Author: Stephan Liozu, PhD

Stephan M. Liozu is Chief Value Officer of the Thales Group ( He is also an Adjunct Professor & Research Fellow at the Case Western Research University Weatherhead School of Management. He holds a Ph.D. in Management from Case Western Reserve University (2013), is a Certified Pricing Professional (CPP), a Prosci® certified Change Manager, and a Strategyzer Business Model Innovation Coach. He authored three books, Dollarizing Differentiation Value (2016), The Pricing Journey (2015) and Pricing and Human Capital (2015). He sits on the Advisory Board of LeveragePoint Innovation and of the Professional Pricing Society. He is a Strategic Advisor to 360pi, The Kini Group, and PriceSenz. He can be reached at

Leaders in many companies complain about the commoditization of their products and services. They face extraordinary market conditions, with aggressive competitive pressures and sophisticated commodity buyers. Markets are soft and competitors are fighting for the same pie. Whether you are in the B2C, the B2B, or the B2G world, we are all exposed to the acceleration of business change and the rise in the level of competitive pressure. Procurement teams pay attention. They know that they are in the driver seat right not and they are getting more equipped than ever with technology and tools to extract cost savings from their suppliers. The worst scenario is when buyers actually categorize your products as a commodity and service, and approach you with different processes than they do with suppliers of premium, engineered and differentiated products and services.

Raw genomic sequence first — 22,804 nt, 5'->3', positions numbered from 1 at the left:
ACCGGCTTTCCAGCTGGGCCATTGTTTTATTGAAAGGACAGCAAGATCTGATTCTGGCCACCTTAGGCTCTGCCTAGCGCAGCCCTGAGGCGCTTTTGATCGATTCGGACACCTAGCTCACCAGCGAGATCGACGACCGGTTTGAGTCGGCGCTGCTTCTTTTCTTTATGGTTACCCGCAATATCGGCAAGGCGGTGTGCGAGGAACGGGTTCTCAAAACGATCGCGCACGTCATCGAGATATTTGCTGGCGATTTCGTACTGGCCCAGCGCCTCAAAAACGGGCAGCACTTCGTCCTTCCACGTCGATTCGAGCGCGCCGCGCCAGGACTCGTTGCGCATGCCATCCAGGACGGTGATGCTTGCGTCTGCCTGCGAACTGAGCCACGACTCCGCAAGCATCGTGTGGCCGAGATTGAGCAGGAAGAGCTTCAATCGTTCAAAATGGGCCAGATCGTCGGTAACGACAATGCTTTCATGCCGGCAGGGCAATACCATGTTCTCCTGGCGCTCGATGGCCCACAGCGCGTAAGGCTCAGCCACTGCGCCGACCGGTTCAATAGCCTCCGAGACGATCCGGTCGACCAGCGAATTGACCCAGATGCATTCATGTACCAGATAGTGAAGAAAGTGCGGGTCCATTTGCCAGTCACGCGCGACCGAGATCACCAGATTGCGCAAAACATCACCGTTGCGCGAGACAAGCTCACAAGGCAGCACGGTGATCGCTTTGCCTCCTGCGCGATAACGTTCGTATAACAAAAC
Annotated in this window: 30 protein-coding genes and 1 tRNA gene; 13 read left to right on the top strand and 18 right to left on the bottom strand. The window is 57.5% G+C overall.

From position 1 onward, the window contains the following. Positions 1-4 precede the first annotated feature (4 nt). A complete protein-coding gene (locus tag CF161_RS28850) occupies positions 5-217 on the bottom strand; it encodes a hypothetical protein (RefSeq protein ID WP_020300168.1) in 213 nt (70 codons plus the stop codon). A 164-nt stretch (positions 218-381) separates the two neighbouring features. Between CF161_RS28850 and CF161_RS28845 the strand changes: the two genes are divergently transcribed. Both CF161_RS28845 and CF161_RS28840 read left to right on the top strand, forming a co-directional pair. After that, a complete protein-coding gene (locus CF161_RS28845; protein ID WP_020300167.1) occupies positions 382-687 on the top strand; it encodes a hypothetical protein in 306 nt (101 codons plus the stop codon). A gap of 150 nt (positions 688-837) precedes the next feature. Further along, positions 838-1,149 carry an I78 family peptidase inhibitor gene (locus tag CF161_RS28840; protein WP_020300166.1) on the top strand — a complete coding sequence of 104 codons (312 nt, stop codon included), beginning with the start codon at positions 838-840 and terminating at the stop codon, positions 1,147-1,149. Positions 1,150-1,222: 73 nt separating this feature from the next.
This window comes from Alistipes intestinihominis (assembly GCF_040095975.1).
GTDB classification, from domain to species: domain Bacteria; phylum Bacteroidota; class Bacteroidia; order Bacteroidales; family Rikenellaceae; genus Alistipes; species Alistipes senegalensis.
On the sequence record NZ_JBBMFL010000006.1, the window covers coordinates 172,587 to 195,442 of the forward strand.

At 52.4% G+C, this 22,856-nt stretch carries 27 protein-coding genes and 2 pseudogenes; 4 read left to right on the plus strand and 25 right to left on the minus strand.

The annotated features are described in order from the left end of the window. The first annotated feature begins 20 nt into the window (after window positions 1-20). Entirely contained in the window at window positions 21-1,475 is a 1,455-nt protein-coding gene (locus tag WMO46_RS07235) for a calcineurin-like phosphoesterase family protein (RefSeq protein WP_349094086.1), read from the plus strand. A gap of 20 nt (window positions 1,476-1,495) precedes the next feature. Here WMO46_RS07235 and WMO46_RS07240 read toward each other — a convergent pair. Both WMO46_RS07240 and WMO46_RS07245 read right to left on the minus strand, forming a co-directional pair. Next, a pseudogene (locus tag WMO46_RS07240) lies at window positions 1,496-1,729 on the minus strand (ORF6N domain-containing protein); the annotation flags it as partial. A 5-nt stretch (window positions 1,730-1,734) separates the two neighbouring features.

Faced with this level of competitive pressure and soft demand levels, I often face leadership teams with high levels of pessimism and low levels of confidence. They accept the fact that the market sets prices and that right now they have no choice but to surrender to pricing pressures. The materialization of this perceived fatality is that the term commodity is used over and over during business meetings, during interactions with the sales force and in other situations. The commodity mindset has totally infiltrated the organization and the mindset. To be honest with you, it drives me completely crazy when I see the following use of the word commodity:

  1. Commodity in the name of their business unit: This is probably the worst-case scenario. If you name your business unit as a commodity, it is not realistic to think that you’ll do anything other than sell commodities. That also bleeds into your service offerings and your corporate brand. So this is not a very smart idea.
  2. Commodity in the annual report and other official communications: Ditto. If you use the word commodity in all official communications, do not expect to be treated differently by procurement teams you face daily.